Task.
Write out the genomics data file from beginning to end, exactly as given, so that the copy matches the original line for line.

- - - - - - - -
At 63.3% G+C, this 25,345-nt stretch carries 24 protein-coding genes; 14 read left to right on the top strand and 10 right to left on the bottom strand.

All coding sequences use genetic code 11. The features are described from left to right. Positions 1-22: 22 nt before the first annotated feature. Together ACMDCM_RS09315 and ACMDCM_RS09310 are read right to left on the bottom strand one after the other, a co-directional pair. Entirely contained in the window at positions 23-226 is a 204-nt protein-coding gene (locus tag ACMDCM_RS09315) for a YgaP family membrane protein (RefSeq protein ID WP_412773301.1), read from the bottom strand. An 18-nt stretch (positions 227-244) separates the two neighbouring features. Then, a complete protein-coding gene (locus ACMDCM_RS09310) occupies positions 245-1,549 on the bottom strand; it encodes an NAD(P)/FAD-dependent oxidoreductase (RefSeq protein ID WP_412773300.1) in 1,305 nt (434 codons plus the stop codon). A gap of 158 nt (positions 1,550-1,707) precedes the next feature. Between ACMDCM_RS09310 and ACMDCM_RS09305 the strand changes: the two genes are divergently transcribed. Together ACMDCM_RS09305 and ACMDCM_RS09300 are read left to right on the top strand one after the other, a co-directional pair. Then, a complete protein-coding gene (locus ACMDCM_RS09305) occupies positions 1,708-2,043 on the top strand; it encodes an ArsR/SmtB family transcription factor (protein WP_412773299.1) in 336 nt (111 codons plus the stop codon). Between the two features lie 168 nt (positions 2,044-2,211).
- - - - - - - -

At 63.3% G+C, this 25,345-nt stretch carries 24 protein-coding genes; 14 read left to right on the top strand and 10 right to left on the bottom strand.

All coding sequences use genetic code 11. The features are described from left to right. Positions 1-22: 22 nt before the first annotated feature. Together ACMDCM_RS09315 and ACMDCM_RS09310 are read right to left on the bottom strand one after the other, a co-directional pair. Entirely contained in the window at positions 23-226 is a 204-nt protein-coding gene (locus tag ACMDCM_RS09315) for a YgaP family membrane protein (RefSeq protein ID WP_412773301.1), read from the bottom strand. An 18-nt stretch (positions 227-244) separates the two neighbouring features. Then, a complete protein-coding gene (locus ACMDCM_RS09310) occupies positions 245-1,549 on the bottom strand; it encodes an NAD(P)/FAD-dependent oxidoreductase (RefSeq protein ID WP_412773300.1) in 1,305 nt (434 codons plus the stop codon). A gap of 158 nt (positions 1,550-1,707) precedes the next feature. Between ACMDCM_RS09310 and ACMDCM_RS09305 the strand changes: the two genes are divergently transcribed. Together ACMDCM_RS09305 and ACMDCM_RS09300 are read left to right on the top strand one after the other, a co-directional pair. Then, a complete protein-coding gene (locus ACMDCM_RS09305) occupies positions 1,708-2,043 on the top strand; it encodes an ArsR/SmtB family transcription factor (protein WP_412773299.1) in 336 nt (111 codons plus the stop codon). Between the two features lie 168 nt (positions 2,044-2,211).